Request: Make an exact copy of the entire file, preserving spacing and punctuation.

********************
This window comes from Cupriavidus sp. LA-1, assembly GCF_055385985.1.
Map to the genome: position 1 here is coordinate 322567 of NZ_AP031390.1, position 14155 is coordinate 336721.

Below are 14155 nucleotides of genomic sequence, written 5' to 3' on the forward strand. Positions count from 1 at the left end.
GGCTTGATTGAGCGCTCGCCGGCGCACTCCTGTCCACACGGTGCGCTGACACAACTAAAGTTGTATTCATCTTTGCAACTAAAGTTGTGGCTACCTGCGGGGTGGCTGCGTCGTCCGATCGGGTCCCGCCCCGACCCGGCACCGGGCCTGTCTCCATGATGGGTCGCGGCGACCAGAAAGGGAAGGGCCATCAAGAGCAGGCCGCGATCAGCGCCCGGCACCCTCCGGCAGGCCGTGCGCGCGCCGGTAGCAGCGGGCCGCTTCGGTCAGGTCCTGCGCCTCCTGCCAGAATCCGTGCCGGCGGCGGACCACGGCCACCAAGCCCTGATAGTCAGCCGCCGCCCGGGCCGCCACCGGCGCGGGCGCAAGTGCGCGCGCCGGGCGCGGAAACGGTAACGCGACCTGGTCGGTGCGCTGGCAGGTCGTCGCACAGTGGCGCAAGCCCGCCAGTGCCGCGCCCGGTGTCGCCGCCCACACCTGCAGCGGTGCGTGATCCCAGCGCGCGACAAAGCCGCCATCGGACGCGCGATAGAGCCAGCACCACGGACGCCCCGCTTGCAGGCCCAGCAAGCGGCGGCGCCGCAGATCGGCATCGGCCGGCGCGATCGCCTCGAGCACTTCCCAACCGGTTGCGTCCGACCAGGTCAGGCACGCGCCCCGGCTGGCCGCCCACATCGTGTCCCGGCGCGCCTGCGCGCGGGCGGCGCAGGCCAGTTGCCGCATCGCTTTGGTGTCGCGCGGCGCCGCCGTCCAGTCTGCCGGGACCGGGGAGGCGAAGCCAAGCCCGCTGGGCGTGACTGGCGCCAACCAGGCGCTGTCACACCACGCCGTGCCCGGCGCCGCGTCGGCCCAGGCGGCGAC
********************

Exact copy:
This window comes from Cupriavidus sp. LA-1, assembly GCF_055385985.1.
Map to the genome: position 1 here is coordinate 322567 of NZ_AP031390.1, position 14155 is coordinate 336721.

Below are 14155 nucleotides of genomic sequence, written 5' to 3' on the forward strand. Positions count from 1 at the left end.
GGCTTGATTGAGCGCTCGCCGGCGCACTCCTGTCCACACGGTGCGCTGACACAACTAAAGTTGTATTCATCTTTGCAACTAAAGTTGTGGCTACCTGCGGGGTGGCTGCGTCGTCCGATCGGGTCCCGCCCCGACCCGGCACCGGGCCTGTCTCCATGATGGGTCGCGGCGACCAGAAAGGGAAGGGCCATCAAGAGCAGGCCGCGATCAGCGCCCGGCACCCTCCGGCAGGCCGTGCGCGCGCCGGTAGCAGCGGGCCGCTTCGGTCAGGTCCTGCGCCTCCTGCCAGAATCCGTGCCGGCGGCGGACCACGGCCACCAAGCCCTGATAGTCAGCCGCCGCCCGGGCCGCCACCGGCGCGGGCGCAAGTGCGCGCGCCGGGCGCGGAAACGGTAACGCGACCTGGTCGGTGCGCTGGCAGGTCGTCGCACAGTGGCGCAAGCCCGCCAGTGCCGCGCCCGGTGTCGCCGCCCACACCTGCAGCGGTGCGTGATCCCAGCGCGCGACAAAGCCGCCATCGGACGCGCGATAGAGCCAGCACCACGGACGCCCCGCTTGCAGGCCCAGCAAGCGGCGGCGCCGCAGATCGGCATCGGCCGGCGCGATCGCCTCGAGCACTTCCCAACCGGTTGCGTCCGACCAGGTCAGGCACGCGCCCCGGCTGGCCGCCCACATCGTGTCCCGGCGCGCCTGCGCGCGGGCGGCGCAGGCCAGTTGCCGCATCGCTTTGGTGTCGCGCGGCGCCGCCGTCCAGTCTGCCGGGACCGGGGAGGCGAAGCCAAGCCCGCTGGGCGTGACTGGCGCCAACCAGGCGCTGTCACACCACGCCGTGCCCGGCGCCGCGTCGGCCCAGGCGGCGAC